What a difference a rain can make. Not long ago the
drought was causing a continuous drain on Brazos
basin water supplies, leading to steadily falling lake
levels. Then came the heavy rains in early October that
dumped more than 8 inches of water in parts of the
basin followed by numerous days of misty, intermittant
rain events. As a result, the Brazos River Authority
closed reservoir gates that had been expected to remain
open through the fall and winter.
However, Texas State Climatologist John Nielsen-
Gammon continues to predict the drought could last into
next year and beyond. In the midst of such severe dry
conditions even infrequent rains can have a big impact on water planning.
Before the beginning of October, a gate at Lake Granbury was opened indefinitely to meet continuing needs
downstream. At the time, plans were also set for a long term release from Possum Kingdom Lake. Authority
hydrologists had predicted that due to those water demands, if the drought conditions continued, the entire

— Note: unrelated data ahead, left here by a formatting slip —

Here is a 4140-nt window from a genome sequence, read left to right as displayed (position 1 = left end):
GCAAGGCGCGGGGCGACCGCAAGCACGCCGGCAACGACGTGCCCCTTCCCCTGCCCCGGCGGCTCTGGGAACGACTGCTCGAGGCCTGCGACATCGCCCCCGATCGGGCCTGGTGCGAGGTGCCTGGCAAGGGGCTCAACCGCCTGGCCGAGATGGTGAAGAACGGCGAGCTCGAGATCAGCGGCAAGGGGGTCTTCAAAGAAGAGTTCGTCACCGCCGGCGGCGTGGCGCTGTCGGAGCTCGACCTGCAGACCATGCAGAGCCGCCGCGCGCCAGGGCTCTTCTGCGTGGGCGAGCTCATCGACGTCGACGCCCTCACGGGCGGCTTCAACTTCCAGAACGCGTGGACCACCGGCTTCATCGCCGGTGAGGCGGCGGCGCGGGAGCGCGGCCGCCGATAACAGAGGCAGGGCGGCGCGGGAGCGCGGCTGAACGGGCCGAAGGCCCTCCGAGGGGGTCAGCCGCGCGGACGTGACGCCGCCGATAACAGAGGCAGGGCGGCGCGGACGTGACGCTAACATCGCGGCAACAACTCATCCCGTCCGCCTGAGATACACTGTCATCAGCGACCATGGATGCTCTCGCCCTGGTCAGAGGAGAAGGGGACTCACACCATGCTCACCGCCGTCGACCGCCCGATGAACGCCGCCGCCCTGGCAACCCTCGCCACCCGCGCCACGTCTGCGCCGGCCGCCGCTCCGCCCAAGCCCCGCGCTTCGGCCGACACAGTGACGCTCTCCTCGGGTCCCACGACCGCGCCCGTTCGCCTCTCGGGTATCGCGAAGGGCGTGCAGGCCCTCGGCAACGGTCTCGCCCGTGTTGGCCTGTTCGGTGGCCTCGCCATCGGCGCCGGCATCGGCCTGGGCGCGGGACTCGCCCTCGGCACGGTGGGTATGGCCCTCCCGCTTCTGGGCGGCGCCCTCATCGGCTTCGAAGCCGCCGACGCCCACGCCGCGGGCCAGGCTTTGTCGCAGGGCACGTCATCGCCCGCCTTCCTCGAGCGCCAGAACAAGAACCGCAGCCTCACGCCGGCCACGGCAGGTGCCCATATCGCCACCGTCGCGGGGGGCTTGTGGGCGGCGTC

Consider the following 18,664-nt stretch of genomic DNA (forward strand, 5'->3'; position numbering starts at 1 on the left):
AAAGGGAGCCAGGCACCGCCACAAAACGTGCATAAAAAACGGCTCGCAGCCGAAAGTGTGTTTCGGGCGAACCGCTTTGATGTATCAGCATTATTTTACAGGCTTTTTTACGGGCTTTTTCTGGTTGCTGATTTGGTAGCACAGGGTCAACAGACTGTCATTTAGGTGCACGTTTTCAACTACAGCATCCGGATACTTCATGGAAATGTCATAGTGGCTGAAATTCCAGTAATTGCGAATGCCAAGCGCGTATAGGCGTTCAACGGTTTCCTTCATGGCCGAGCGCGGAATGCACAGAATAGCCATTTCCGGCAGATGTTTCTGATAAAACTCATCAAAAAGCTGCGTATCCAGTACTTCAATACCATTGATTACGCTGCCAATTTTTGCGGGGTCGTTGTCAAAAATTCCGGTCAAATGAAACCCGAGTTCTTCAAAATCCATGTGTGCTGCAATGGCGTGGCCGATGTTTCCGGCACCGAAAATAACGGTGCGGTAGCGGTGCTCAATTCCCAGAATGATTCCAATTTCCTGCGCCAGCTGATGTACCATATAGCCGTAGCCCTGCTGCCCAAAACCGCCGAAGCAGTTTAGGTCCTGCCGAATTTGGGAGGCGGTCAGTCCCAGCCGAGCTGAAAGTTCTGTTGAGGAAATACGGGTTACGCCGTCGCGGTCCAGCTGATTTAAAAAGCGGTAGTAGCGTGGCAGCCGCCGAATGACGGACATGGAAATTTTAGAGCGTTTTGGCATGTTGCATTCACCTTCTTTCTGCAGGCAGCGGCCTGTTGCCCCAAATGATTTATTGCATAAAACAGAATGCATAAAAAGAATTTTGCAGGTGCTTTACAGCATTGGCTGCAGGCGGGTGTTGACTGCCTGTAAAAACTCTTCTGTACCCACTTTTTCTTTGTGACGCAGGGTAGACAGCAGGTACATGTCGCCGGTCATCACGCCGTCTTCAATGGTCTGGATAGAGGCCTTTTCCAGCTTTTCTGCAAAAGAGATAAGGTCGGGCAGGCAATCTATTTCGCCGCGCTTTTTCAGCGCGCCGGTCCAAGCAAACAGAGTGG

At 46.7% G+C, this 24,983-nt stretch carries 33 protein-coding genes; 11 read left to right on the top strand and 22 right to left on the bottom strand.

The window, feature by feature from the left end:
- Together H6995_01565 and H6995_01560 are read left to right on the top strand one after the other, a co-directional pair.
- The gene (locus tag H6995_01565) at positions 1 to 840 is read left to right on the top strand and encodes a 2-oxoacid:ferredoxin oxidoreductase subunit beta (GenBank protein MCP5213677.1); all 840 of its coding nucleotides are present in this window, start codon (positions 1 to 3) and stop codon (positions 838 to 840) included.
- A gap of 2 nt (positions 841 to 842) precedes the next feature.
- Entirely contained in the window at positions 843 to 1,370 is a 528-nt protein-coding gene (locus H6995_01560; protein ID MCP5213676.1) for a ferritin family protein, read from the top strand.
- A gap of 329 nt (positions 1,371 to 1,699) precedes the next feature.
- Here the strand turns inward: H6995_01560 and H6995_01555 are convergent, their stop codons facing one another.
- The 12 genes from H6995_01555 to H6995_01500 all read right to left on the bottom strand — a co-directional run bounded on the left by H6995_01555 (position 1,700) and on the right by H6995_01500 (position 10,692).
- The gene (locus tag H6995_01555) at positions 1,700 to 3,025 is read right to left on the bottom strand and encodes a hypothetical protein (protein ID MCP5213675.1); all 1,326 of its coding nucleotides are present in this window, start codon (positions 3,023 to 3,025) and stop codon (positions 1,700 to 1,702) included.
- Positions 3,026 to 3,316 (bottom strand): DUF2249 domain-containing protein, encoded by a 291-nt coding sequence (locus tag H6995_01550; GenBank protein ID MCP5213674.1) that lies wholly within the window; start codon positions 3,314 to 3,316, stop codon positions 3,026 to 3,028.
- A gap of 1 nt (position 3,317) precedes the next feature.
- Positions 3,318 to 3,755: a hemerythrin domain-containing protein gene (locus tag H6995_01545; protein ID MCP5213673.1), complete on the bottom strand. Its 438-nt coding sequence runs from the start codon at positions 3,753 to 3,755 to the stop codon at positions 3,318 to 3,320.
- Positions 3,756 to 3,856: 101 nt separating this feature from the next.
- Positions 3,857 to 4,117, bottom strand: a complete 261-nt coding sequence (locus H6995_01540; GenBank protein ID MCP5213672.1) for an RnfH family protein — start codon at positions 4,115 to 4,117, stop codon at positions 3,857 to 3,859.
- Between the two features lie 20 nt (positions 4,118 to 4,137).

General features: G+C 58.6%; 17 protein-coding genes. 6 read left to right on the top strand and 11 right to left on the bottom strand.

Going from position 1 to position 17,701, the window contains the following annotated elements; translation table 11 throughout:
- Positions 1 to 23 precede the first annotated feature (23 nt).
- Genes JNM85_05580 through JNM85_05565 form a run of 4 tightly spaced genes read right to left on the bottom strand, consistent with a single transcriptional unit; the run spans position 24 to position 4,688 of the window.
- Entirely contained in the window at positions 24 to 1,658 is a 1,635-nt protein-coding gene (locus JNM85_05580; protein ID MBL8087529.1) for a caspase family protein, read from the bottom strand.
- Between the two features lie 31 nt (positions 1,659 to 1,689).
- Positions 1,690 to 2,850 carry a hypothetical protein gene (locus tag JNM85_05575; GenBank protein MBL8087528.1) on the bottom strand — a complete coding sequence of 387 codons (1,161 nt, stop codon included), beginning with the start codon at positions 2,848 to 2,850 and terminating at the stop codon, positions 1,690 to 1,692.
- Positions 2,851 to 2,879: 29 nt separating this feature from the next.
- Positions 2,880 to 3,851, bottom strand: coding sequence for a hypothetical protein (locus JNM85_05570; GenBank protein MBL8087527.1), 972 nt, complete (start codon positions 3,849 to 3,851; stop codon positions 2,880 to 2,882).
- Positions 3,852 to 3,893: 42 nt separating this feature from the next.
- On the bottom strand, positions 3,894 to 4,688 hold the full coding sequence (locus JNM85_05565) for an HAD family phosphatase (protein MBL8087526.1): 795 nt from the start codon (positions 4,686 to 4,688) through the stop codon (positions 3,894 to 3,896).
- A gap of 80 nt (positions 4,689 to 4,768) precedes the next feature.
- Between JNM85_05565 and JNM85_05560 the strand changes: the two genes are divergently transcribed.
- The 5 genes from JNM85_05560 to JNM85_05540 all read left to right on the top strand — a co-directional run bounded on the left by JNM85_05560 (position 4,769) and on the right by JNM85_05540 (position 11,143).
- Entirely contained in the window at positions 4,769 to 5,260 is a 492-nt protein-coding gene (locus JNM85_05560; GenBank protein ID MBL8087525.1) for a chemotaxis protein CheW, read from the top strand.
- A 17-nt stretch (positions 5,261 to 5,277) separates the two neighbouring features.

reservoir system would be down to 57 percent capacity by Oct. 31. By then
Stillhouse Hollow Lake was expected to join lakes Limestone, Georgetown
and Procter at Stage 2 – Drought Warning Status.
But then it rained. It wasn’t enough to break the drought but it caused a drop
in water demand downstream and led Authority hydrologists to reevaluate
their water management plans. Lake levels rose in some places, and the
Authority ended the indefinite release at Granbury instituting instead periodic
releases lasting 4-5 days. The PK release was pushed further into the future,
currently scheduled for mid-December.
So how did the rain affect the system overall? Instead of reaching the
projected 57 percent capacity around Oct. 31, water levels now are not
expected to drop to that level until mid-February. In other words, the system
gained more than 3 months of water supply through just a few rain events.
Water planning is based on conditions at the time it is undertaken. Hydrologists constantly reevaluate the plan
as each change occurs, such as rain in the midst of this record drought. With the state receiving rain in past
few weeks, you can rest assured the plan will change again.
To learn more about the Authority’s drought status, including current and projected reservoir levels, click here.
Current gate operations at Lakes PK, Granbury and Limestone are listed at the bottom of the Authority home
page, here. Gate releases and other Authority news can be found on our Facebook page, here.